Diary of Charles Francis Adams, volume 4

Saturday. 10th.

Monday. 12th.

Sunday. 11th. CFA


Sunday. 11th. CFA
Sunday. 11th.

The Child seemed today decidedly better. And it is the first day upon which my pleasure has exceeded my anxiety for her, since her sickness. The Wind was cold and raw, the sky clouded. I attended Divine Service all day. Heard Mr. Putnam a young man settled in Roxbury. His Morning’s Sermon was from 97. Psalms 1. “The Lord reigneth.” But I did not find that he made much of the subject. At least my memory is a blank about it. I did rather better with the Afternoon. The text upon that occasion was from 1. Peter 12 “which things the angels desire to look into.” The argument tending to show the intellectual character of the Christian religion, and based upon the authority of the greatest minds making it a study. This young man however does not direct his powers to any object of value. Milton, Hale,1 Newton, Jones2 and Locke though all of them undoubtedly men of first rate mind, yet did little or nothing to sustain the character of Christianity, for the simple reason, that the religion was at once adapted to the simplest and poorest comprehension, and set at nought all the distinctions of mental power. I of course mean the practical doctrine without reference to the mystery which equally defies the greatest and the smallest comprehension.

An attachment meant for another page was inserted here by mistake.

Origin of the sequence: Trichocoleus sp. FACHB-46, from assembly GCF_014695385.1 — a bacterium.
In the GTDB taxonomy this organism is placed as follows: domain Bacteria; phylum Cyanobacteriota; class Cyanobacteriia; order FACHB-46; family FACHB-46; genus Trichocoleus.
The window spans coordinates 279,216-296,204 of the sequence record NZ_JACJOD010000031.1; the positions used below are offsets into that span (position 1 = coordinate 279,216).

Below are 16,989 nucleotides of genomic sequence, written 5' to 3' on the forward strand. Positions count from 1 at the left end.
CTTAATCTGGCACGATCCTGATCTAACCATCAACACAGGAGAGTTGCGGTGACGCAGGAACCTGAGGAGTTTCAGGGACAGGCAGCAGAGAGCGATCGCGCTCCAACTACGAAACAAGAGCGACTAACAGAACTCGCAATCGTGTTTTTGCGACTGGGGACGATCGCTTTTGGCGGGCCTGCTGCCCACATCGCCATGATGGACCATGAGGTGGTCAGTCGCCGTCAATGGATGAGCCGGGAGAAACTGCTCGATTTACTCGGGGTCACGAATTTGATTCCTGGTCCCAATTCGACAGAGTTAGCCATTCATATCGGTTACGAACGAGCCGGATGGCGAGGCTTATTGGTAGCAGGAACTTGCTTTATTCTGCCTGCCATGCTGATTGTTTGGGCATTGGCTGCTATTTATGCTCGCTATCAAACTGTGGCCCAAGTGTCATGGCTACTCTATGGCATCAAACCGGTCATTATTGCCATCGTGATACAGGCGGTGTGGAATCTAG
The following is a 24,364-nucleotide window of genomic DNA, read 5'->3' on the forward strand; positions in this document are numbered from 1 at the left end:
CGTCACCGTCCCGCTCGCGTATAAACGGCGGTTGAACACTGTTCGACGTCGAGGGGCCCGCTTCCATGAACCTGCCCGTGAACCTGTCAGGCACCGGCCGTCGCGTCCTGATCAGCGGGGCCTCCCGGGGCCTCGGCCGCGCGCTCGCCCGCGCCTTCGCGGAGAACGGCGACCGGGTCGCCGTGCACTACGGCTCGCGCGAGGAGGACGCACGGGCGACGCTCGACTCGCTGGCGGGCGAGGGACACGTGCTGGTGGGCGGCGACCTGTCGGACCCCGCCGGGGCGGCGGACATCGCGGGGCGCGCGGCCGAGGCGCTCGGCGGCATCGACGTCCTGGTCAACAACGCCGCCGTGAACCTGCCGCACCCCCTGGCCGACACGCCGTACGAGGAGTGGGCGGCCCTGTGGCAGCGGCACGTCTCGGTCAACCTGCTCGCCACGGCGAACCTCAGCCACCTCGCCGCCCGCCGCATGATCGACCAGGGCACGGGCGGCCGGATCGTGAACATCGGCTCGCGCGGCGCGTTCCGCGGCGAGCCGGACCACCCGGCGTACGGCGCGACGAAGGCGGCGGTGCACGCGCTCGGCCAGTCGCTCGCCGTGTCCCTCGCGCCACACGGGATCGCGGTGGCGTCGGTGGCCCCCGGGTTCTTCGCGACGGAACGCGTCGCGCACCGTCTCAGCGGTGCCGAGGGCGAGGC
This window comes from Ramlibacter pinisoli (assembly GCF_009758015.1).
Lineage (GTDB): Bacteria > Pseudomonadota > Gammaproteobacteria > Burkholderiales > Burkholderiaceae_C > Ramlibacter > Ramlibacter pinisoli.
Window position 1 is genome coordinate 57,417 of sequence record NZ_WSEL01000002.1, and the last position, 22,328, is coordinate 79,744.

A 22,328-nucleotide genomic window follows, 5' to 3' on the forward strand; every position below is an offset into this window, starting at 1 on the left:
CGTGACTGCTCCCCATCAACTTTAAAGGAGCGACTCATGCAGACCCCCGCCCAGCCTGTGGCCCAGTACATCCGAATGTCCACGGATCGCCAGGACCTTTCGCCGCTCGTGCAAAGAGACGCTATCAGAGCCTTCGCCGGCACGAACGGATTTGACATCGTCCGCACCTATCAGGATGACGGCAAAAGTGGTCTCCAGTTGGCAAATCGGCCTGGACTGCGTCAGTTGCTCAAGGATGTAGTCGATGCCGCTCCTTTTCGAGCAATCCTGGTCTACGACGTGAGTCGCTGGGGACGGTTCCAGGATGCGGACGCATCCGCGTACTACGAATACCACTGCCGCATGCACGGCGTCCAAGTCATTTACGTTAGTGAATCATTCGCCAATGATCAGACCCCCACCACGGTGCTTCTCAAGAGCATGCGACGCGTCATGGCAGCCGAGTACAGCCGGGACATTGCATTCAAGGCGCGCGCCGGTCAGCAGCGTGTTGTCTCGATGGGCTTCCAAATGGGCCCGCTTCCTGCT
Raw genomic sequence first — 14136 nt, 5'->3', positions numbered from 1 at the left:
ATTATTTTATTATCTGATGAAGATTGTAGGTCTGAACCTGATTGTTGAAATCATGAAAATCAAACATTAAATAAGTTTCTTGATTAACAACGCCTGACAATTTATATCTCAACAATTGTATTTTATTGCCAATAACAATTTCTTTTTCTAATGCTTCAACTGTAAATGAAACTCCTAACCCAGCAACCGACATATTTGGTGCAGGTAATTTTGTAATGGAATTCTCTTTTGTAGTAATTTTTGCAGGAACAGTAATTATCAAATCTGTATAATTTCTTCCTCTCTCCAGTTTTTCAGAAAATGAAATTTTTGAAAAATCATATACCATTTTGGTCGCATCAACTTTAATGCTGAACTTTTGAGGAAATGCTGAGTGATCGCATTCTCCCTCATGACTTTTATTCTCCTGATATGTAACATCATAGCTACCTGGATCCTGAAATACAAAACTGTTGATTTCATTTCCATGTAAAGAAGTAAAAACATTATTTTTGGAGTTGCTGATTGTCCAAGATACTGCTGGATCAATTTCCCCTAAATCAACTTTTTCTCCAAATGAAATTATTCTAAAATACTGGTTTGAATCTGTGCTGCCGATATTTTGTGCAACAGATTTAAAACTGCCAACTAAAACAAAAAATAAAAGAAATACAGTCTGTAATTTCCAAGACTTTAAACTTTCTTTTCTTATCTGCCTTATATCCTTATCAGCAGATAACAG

On my return home I read a Sermon of Massillon’s upon luke-258warmness in religion. Text from Luke 4. 38. “And Simon’s wife’s mother was taken with a great fever and they besought him for her.” As it seems to me with very little propriety. He spoke of the dangerous effects of lukewarmness as it makes our rectitude of purpose uncertain 1. by retarding the endeavour to attain perfection, 2. by confusing in the mind the consciousness of crime or sin, 3. by making charity doubtful.

I had a very quiet evening. Read to my Wife a part of the Lives of British Painters, those of Opie and Morland.3 They are interesting. Other studies as usual.


Sir Matthew Hale (1609–1676), Lord Chief Justice of the Court of King’s Bench and immensely learned in law and religion ( DNB ).


The reference would seem to be to William Jones (1675–1749), mathematician and early expounder of the Newtonian philosophy, or to his son, Sir William Jones (1746–1794), orientalist and legal scholar, who enjoyed a reputation in England and America almost unrivaled for breadth of learning in literature and science; see the notices of each in DNB .


Allan Cunningham’s The Lives of the Most Eminent British Painters and Sculptors had recently been republished in Harper’s Family Library, 3 vols., N.Y., 1831–1832. The lives which CFA chose for reading on this and the following evenings all appear in the second volume. On John Opie (1761–1807) and George Morland (1763–1804), see DNB notices of each.